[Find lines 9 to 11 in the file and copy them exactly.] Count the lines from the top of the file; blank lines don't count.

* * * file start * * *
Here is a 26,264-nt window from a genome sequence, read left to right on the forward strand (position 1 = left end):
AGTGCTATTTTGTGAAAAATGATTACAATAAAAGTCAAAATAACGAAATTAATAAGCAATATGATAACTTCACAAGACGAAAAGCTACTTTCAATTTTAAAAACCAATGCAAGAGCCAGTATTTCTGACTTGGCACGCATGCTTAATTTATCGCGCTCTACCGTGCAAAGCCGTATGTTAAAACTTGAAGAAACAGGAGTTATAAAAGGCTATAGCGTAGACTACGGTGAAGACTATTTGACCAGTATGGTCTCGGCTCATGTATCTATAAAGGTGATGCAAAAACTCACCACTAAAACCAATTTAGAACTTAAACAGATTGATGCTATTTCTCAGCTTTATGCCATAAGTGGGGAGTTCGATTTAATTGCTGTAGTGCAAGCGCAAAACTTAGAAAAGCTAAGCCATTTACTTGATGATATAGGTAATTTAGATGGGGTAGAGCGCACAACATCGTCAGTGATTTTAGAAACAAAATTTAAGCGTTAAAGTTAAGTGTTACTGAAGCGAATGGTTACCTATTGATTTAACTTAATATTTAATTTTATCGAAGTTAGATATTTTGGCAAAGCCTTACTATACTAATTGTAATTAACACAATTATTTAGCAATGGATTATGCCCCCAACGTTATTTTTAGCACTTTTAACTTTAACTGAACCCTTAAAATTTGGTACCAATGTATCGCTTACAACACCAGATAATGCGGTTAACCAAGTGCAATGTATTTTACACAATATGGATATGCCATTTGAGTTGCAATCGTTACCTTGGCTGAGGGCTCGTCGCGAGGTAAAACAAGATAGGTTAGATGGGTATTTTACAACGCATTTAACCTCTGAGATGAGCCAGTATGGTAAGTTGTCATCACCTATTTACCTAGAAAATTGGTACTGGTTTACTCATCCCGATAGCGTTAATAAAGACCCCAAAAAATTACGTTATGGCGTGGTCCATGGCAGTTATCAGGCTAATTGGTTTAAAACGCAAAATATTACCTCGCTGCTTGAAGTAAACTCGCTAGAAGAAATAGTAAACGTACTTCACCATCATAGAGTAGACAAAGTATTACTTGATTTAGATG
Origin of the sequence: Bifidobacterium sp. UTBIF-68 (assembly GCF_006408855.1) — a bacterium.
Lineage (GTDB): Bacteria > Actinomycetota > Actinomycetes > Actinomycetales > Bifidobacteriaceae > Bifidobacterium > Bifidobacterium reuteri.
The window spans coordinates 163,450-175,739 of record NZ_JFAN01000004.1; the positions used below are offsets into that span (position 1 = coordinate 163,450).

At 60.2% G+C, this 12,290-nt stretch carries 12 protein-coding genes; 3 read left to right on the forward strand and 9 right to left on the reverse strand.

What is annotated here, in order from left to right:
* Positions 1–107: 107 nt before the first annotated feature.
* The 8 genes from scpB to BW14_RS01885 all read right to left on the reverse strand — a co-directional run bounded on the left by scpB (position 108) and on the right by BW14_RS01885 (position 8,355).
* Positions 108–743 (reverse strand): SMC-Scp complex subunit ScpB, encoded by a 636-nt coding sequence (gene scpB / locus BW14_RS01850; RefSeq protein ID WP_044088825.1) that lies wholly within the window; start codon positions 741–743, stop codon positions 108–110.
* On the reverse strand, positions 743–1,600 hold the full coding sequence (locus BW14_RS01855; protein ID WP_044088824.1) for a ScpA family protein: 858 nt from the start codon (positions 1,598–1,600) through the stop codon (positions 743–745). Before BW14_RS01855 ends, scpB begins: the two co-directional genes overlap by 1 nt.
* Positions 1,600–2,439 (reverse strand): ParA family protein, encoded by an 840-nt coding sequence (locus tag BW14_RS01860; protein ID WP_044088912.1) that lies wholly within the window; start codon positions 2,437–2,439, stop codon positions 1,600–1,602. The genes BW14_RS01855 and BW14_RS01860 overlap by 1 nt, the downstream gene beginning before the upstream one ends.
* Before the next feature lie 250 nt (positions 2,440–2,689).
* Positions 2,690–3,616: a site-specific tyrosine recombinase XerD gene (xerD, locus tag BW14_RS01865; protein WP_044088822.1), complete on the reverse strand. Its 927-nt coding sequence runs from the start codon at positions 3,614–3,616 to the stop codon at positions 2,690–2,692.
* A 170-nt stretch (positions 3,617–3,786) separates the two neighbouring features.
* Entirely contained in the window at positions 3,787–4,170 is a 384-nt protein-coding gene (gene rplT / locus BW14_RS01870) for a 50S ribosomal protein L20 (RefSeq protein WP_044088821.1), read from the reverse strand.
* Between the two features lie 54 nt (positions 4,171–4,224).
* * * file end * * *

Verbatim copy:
* The 8 genes from scpB to BW14_RS01885 all read right to left on the reverse strand — a co-directional run bounded on the left by scpB (position 108) and on the right by BW14_RS01885 (position 8,355).
* Positions 108–743 (reverse strand): SMC-Scp complex subunit ScpB, encoded by a 636-nt coding sequence (gene scpB / locus BW14_RS01850; RefSeq protein ID WP_044088825.1) that lies wholly within the window; start codon positions 741–743, stop codon positions 108–110.
* On the reverse strand, positions 743–1,600 hold the full coding sequence (locus BW14_RS01855; protein ID WP_044088824.1) for a ScpA family protein: 858 nt from the start codon (positions 1,598–1,600) through the stop codon (positions 743–745). Before BW14_RS01855 ends, scpB begins: the two co-directional genes overlap by 1 nt.